How should the English Courts decide a bankruptcy or winding-up petition based on a disputed debt which is contractually subject to resolution in another forum? Does it matter if that forum is arbitration or a foreign court? This article reviews – and exposes the diametric contradistinction between – the current respective legal positions vis-à-vis the two fora, expressing the hope that they will be harmonised in due course.
Arbitration Clause: Salford Estates (No 2) Ltd v Altomart Ltd (No 2)  Ch 589 (CA)
Starting with arbitration, Salford concerned a winding-up petition presented despite an arbitration clause. Although the petition was based on an arbitral award, the debtor company contended that the outstanding amount was disputed and had to be referred to arbitration. The English Court of Appeal (“CA”) discretionarily stayed the petition under section 122(1)(f) of the Insolvency Act 1986 so as to compel the parties to resolve their dispute by arbitration, holding (at ) that, otherwise:
“[It] would inevitably encourage parties to an arbitration agreement— as a standard tactic—to bypass the arbitration agreement and the 1996 Act by presenting a winding up petition. The way would be left open to one party, through the draconian threat of liquidation, to apply pressure on the alleged debtor to pay up immediately or face the burden, often at short notice on an application to restrain presentation or advertisement of a winding up petition, of satisfying the Companies Court that the debt is bona fide disputed on substantial grounds. That would be entirely contrary to the parties’ agreement as to the proper forum for the resolution of such an issue and to the legislative policy of the 1996 Act.”
EJC: Guy Lam
What about EJCs? The latest Hong Kong Court of Final Appeal (“CFA”) case of Guy Lam involved an EJC contained in a Credit and Guaranty Agreement, in the New York courts’ favour. Under the Agreement, the creditor T would advance loans to a company C, and the debtor G agreed to guarantee the full payment of all amounts due. T petitioned for G’s bankruptcy in Hong Kong on the outstanding debt owed by C, while he commenced proceedings in New York against it, claiming that there had been no event of default, under the Agreement.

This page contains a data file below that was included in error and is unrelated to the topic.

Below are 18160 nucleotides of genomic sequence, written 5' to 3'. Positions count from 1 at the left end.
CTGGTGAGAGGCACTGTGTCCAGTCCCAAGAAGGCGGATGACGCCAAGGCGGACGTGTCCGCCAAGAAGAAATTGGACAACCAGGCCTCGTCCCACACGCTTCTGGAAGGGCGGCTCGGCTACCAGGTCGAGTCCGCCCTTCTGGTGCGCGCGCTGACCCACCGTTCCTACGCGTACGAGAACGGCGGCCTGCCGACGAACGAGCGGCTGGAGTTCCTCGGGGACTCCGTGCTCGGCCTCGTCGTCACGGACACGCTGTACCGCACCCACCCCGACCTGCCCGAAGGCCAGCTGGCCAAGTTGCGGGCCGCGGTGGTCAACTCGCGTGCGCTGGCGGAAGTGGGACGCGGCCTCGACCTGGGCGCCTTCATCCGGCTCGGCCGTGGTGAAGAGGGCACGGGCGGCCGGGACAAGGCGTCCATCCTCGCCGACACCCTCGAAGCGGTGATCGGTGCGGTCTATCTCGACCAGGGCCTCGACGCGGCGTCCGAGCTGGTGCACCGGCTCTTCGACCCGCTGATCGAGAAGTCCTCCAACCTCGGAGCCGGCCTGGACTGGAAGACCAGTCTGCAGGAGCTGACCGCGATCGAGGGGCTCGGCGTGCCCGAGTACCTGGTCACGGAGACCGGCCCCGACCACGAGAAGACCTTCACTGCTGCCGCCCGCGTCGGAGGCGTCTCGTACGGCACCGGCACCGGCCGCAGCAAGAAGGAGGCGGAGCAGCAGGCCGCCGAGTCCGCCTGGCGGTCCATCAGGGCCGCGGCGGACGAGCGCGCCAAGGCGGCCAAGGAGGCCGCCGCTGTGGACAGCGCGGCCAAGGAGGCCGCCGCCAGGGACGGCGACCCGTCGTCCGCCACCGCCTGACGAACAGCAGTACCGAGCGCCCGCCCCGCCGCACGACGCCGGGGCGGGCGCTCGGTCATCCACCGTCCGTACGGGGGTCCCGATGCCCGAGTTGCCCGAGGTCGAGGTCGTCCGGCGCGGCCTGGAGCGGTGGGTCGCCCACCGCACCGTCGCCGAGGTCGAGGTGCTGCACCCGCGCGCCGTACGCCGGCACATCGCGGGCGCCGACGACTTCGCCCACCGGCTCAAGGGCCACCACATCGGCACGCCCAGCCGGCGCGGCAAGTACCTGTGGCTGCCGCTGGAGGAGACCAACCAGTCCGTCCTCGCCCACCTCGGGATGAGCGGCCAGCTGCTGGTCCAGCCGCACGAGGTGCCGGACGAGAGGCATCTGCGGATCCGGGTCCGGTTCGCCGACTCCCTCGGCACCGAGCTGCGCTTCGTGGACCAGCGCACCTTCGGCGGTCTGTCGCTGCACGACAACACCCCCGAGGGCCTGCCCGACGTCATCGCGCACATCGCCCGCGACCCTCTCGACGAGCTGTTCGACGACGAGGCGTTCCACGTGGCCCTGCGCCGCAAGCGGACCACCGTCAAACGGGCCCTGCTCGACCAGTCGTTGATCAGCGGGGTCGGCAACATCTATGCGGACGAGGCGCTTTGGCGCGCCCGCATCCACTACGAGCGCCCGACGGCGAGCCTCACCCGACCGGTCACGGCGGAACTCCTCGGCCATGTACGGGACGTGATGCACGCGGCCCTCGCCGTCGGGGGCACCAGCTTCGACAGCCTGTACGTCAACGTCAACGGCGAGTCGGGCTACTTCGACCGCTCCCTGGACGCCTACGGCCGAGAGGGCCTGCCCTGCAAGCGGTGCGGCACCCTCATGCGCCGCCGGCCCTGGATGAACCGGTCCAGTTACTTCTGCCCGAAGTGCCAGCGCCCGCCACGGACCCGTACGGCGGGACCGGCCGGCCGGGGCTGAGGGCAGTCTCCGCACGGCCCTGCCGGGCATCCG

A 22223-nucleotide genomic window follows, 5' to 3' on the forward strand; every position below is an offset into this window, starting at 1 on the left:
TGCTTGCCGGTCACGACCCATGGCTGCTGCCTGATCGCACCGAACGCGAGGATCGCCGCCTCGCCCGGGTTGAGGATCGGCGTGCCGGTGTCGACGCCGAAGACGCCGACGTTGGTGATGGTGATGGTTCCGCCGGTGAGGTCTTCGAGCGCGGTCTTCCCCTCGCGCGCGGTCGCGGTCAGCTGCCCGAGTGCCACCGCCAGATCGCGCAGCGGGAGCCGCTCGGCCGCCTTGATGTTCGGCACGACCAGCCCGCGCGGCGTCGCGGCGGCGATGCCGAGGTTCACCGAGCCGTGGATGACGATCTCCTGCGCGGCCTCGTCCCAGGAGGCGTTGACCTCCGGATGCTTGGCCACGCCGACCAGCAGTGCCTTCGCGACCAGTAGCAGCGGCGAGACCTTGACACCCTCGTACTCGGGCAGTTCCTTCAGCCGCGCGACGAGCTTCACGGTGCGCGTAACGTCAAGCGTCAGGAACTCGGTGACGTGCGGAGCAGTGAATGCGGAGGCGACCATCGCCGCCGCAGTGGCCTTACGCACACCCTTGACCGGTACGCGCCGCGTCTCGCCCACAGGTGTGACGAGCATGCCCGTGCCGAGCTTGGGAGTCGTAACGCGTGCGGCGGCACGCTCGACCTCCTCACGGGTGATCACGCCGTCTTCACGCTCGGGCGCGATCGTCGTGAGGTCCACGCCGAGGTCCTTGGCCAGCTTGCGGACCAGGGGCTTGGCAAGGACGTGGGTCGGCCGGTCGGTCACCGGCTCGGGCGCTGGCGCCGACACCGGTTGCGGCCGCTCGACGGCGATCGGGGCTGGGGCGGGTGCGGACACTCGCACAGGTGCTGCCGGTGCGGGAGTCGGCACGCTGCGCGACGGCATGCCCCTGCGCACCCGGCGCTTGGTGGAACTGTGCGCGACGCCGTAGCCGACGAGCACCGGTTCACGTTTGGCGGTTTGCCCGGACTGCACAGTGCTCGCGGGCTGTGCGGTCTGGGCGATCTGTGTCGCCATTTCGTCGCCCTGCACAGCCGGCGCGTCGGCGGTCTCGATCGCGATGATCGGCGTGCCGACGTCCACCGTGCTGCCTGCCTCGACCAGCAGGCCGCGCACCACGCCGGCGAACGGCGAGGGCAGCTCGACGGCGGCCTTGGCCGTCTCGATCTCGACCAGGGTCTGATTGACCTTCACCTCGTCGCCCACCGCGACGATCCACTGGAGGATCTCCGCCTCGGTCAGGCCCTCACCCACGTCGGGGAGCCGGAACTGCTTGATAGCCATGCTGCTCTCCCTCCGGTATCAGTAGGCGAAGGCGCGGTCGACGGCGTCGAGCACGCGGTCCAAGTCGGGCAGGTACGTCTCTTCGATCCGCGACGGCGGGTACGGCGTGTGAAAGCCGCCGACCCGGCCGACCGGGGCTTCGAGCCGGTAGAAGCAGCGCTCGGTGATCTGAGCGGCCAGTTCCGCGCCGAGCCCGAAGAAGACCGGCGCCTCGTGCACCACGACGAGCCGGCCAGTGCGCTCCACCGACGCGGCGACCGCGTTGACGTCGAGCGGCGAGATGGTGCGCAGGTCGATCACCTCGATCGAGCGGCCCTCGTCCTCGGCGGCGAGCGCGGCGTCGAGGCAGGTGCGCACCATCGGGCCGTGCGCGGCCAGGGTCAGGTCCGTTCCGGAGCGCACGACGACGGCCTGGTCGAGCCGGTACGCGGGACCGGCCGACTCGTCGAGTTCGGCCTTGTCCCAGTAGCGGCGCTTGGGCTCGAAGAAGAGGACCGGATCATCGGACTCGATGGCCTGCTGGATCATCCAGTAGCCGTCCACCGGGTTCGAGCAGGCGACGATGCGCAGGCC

The CFA held that:
“… A circumstance enlivening that discretion is the fact that the parties agreed to have all their disputes under the agreement giving rise to the debt be determined exclusively in another forum.
It is at this stage that the public policy interest in holding parties to their agreements comes into play. It is not the only consideration. The public policy underpinning the legislative scheme of the court’s bankruptcy jurisdiction is still present. The more obviously insubstantial the grounds for disputing the debt, the more it comes into prominence.”
“The above approach to the exercise of the discretion to decline jurisdiction… is in some sense multi-factorial….
It is clear… that the so-called ‘Established Approach’ [namely, absent the EJC or an arbitration provision, a petitioner will ordinarily be entitled to a bankruptcy / winding-up order if the petition debt is not subject to a bona fide dispute on substantial grounds] is not appropriate where an EJC is involved. And in the ordinary case of an EJC, absent countervailing factors such as the risk of insolvency affecting third parties and a dispute that borders on the frivolous or abuse of process, the petitioner and the debtor ought to be held to their contract.”
Therefore, Hong Kong’s apex Court adopted, in the EJC’s context, a discretionary approach similar to Salford in the arbitration provision’s context, although it also highlighted its multi- factorial character, particularly embracing the fundamental policy underlying the legislative scheme of the Court’s bankruptcy jurisdiction, as well as the seriousness of the debtor’s grounds for disputing the petition debt.
Post-Guy Lam: What Now for England?
Thus considered, would England follow Guy Lam, which, after all, is consistent with Salford, for cases with an EJC? The author would hope so; there is only one problem: contrary binding English CA authority exists. In BST Properties Ltd v Reorg-Apport Penzugyi RT  EWCA Civ 1997, a two-judge CA held (at ) that “whether or not proceedings raising a dispute as to the effect of the loan agreement could be stayed on the basis of clause 18 [an EJC], that does not… affect the question which was facing the Companies Court, namely whether the petition debt is bona fide disputed on substantial grounds.” The effect of this was, as the recent decision in City Gardens Ltd v DOK82 Ltd  EWHC 1149 (Ch) explained ():
“[BST] is binding authority for the proposition that the Companies Court, in considering the exercise of its power to wind up under section 122 of the Insolvency Act 1986, is itself charged with determining whether the petitioner is genuinely a creditor. For that purpose, it has to determine whether the alleged debt is disputed in good faith on substantial grounds. Even where the alleged debt is based upon a contract which has an [EJC] in favour of a foreign jurisdiction, the judgment as to the exercise of the winding up power remains that of the domestic court. It follows that the petition should not have been dismissed on the grounds of the existence of the [EJC]”.
This is clearly in diametric contradistinction to the Salford approach for arbitration agreements – without any apparent reason identified. Accordingly, we must await a suitable occasion for the UK Supreme Court to determine whether Guy Lam should now be followed in England instead of BST in cases involving an EJC. It is hoped that Guy Lam will prevail, thereby harmonising the approach for EJCs with the Salford approach for arbitration agreements.
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